CLINTON — The ribbon-cutting ceremony at the Clinton Public Library on Monday didn’t celebrate its grand opening.
That happened 115 years ago.
To kick off National Library week, the Clinton Area Chamber of Commerce presented the city landmark with a Progress Award for its continuing innovation, including its seed library, fine-free juvenile materials and maker space.
“I think a library is just essential to the growth of the community,” Chamber President Maureen Miller told Interim Library Director Jill O’Neill. Miller remembered winning a trophy as a child for reading during the summer.
City Administrator Matt Brooke said he doesn’t have much time to read, but he enjoys a good book when he can find time.
“Reading is the backbone to everything we do,” he said.
O’Neill is excited to offer juvenile material free of fines, something she has actively advocated for.
“It will reduce the barriers for children,” O’Neill said Monday.
Many people have old fines that they simply can’t pay off, O’Neill said. By not assessing fines on materials for children, the library can keep reading materials in their hands.
For library patrons who do more than read, the library has cake pans and cookie cutters that they can check out like books. The service will be helpful to people who need a pan in a specific shape one time only, O’Neill said.
Next to the cake pans and cookie cutters are several shelves of Binge Bags. Each plastic bag contains several genre-specific DVDs and a bag of microwave popcorn, perfect for family night, O’Neill said.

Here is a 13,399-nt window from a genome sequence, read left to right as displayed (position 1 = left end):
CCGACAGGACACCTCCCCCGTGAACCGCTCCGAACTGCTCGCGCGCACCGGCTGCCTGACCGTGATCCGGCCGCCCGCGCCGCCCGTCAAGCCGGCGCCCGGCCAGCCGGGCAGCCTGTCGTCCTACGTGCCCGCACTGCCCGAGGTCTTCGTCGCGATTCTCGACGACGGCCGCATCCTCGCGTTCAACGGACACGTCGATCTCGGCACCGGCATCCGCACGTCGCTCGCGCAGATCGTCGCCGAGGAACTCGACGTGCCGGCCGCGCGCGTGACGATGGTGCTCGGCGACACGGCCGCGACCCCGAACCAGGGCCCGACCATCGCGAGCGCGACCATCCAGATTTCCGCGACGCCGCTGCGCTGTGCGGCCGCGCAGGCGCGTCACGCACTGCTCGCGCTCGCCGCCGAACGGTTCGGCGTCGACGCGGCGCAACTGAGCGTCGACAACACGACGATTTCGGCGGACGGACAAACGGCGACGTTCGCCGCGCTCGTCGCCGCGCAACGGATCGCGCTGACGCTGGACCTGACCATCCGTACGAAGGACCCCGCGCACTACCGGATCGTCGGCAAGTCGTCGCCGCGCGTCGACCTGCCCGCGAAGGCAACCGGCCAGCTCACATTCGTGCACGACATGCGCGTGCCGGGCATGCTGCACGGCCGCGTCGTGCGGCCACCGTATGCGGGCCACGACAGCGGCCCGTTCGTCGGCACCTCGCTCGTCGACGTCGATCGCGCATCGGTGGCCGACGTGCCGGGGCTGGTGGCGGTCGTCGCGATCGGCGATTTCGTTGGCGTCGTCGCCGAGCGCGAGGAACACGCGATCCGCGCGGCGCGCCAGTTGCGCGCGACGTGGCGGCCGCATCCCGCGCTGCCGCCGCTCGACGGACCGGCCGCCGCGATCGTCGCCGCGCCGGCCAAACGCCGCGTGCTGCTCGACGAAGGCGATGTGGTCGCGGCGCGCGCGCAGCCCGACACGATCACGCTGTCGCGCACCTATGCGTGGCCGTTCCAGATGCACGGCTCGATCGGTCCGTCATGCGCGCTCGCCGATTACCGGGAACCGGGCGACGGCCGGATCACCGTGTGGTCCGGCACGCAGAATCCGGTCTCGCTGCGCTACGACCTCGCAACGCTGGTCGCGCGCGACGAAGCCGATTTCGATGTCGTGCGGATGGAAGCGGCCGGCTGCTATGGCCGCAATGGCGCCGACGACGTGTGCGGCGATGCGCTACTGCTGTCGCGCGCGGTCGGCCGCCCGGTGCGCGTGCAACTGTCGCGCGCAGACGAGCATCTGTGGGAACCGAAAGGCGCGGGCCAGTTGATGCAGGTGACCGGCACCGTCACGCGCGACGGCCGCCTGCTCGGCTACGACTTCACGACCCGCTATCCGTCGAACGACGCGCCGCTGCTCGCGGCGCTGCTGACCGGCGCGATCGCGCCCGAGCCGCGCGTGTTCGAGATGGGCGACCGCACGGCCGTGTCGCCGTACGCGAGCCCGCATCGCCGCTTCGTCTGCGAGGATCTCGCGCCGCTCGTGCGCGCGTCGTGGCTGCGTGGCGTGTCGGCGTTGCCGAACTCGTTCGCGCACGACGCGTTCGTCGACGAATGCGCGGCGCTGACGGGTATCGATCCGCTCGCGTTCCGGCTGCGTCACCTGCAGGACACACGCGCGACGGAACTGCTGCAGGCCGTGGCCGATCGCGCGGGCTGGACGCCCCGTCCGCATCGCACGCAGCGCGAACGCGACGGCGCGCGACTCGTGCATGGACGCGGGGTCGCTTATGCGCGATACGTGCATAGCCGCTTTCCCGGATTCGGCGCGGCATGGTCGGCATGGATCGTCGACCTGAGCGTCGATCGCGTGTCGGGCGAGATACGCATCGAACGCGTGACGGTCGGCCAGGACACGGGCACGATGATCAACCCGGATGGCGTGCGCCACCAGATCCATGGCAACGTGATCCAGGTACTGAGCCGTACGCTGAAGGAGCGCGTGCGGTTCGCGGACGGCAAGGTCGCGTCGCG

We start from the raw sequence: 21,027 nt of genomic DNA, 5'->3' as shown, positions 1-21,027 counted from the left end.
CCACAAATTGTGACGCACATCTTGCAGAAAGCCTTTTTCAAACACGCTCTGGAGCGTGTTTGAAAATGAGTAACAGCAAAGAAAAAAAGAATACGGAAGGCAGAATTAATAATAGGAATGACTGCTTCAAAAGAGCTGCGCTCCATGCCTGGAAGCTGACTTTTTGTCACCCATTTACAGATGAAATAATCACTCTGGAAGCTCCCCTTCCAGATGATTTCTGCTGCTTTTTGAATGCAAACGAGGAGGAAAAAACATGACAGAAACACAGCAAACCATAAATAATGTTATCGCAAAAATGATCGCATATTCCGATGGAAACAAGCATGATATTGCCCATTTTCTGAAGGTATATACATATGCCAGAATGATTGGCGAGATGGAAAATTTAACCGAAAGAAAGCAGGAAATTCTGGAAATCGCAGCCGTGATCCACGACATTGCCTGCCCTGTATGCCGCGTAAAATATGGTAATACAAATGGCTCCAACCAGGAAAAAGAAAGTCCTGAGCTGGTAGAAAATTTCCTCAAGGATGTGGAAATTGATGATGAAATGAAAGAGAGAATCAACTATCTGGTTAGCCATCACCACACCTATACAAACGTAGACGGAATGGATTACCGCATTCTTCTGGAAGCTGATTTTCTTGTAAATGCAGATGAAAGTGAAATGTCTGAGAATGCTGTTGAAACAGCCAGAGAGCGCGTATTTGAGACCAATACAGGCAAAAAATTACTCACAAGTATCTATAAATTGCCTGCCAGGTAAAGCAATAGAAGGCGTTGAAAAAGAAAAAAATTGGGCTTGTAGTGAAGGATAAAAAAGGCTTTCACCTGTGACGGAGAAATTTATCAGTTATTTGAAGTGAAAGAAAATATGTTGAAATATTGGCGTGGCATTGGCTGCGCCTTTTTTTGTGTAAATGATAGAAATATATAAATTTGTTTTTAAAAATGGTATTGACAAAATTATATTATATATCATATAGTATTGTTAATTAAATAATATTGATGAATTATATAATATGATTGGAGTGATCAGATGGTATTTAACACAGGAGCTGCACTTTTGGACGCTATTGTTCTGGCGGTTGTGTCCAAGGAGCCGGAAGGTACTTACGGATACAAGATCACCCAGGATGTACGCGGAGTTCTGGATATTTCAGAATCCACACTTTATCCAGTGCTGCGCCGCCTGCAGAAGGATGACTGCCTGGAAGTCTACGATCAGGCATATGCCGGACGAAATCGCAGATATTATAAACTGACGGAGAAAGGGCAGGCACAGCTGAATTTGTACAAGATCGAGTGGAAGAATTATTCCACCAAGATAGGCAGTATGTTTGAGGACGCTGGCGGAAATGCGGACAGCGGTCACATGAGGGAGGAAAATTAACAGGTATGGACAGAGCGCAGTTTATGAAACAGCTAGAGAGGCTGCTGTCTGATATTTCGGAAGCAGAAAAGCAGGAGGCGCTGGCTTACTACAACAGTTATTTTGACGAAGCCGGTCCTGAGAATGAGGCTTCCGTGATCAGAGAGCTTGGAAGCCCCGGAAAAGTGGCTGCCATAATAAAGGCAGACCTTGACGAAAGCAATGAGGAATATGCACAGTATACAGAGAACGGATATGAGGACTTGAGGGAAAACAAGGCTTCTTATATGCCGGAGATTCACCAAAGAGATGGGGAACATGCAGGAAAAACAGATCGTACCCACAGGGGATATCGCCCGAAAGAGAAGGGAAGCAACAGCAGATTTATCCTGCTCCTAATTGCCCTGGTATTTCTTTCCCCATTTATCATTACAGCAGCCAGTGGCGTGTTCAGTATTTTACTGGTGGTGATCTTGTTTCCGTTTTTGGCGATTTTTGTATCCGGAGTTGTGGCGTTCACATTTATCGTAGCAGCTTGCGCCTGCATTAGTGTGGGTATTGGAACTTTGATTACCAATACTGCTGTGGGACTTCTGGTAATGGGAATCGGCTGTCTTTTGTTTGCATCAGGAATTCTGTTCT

The seed library allows patrons to take seeds home in exchange for bringing new seeds to the library after the plants grow. O’Neill calls it Borrow, Grow, Share. Patrons can take vegetable, herb, fruit and flower seeds and enjoy what they produce for the price of returning seeds from the produce.
Growers fill out an inventory so the library knows what seeds they’ve taken, but the program will operate on the honor system, O’Neill said.
“We definitely aren’t going to hunt anyone down,” she said.
The seed program has already seen use, though “It literally came out at 9 a.m.,” O’Neill said.
On its lower level, the library has what it calls a maker space. Patrons may use the sewing machine, embroidery machine, Cricut machine or laminating machine for minimal cost.
The library is trying to grow as patrons’ needs change, O’Neill said.
“We’re just trying... to do everything we can to meet the needs of Clinton,” she said.